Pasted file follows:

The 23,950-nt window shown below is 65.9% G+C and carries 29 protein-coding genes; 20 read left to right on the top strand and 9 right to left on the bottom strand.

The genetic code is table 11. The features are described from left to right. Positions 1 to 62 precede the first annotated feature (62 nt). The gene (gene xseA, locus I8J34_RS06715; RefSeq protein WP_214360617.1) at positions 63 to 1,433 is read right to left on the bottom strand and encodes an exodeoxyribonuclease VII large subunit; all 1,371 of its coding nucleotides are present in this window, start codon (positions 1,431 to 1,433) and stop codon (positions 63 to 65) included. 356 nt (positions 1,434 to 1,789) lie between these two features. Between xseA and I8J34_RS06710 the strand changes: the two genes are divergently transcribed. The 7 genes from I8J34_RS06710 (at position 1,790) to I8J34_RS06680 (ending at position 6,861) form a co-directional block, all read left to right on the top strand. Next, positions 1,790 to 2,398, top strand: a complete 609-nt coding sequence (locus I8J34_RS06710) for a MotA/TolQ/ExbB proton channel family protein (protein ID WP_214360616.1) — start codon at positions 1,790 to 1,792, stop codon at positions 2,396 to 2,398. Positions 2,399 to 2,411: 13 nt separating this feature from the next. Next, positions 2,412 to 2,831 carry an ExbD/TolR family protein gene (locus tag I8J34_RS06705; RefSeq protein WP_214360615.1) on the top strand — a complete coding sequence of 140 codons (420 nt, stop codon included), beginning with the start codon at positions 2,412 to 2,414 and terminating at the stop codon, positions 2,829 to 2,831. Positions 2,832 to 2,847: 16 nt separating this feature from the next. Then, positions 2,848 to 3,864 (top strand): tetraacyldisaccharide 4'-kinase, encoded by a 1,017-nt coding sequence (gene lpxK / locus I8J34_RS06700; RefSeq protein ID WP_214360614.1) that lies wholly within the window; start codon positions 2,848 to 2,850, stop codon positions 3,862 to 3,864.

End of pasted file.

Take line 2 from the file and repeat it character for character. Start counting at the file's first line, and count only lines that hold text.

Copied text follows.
The genetic code is table 11. The features are described from left to right. Positions 1 to 62 precede the first annotated feature (62 nt). The gene (gene xseA, locus I8J34_RS06715; RefSeq protein WP_214360617.1) at positions 63 to 1,433 is read right to left on the bottom strand and encodes an exodeoxyribonuclease VII large subunit; all 1,371 of its coding nucleotides are present in this window, start codon (positions 1,431 to 1,433) and stop codon (positions 63 to 65) included. 356 nt (positions 1,434 to 1,789) lie between these two features. Between xseA and I8J34_RS06710 the strand changes: the two genes are divergently transcribed. The 7 genes from I8J34_RS06710 (at position 1,790) to I8J34_RS06680 (ending at position 6,861) form a co-directional block, all read left to right on the top strand. Next, positions 1,790 to 2,398, top strand: a complete 609-nt coding sequence (locus I8J34_RS06710) for a MotA/TolQ/ExbB proton channel family protein (protein ID WP_214360616.1) — start codon at positions 1,790 to 1,792, stop codon at positions 2,396 to 2,398. Positions 2,399 to 2,411: 13 nt separating this feature from the next. Next, positions 2,412 to 2,831 carry an ExbD/TolR family protein gene (locus tag I8J34_RS06705; RefSeq protein WP_214360615.1) on the top strand — a complete coding sequence of 140 codons (420 nt, stop codon included), beginning with the start codon at positions 2,412 to 2,414 and terminating at the stop codon, positions 2,829 to 2,831. Positions 2,832 to 2,847: 16 nt separating this feature from the next. Then, positions 2,848 to 3,864 (top strand): tetraacyldisaccharide 4'-kinase, encoded by a 1,017-nt coding sequence (gene lpxK / locus I8J34_RS06700; RefSeq protein ID WP_214360614.1) that lies wholly within the window; start codon positions 2,848 to 2,850, stop codon positions 3,862 to 3,864.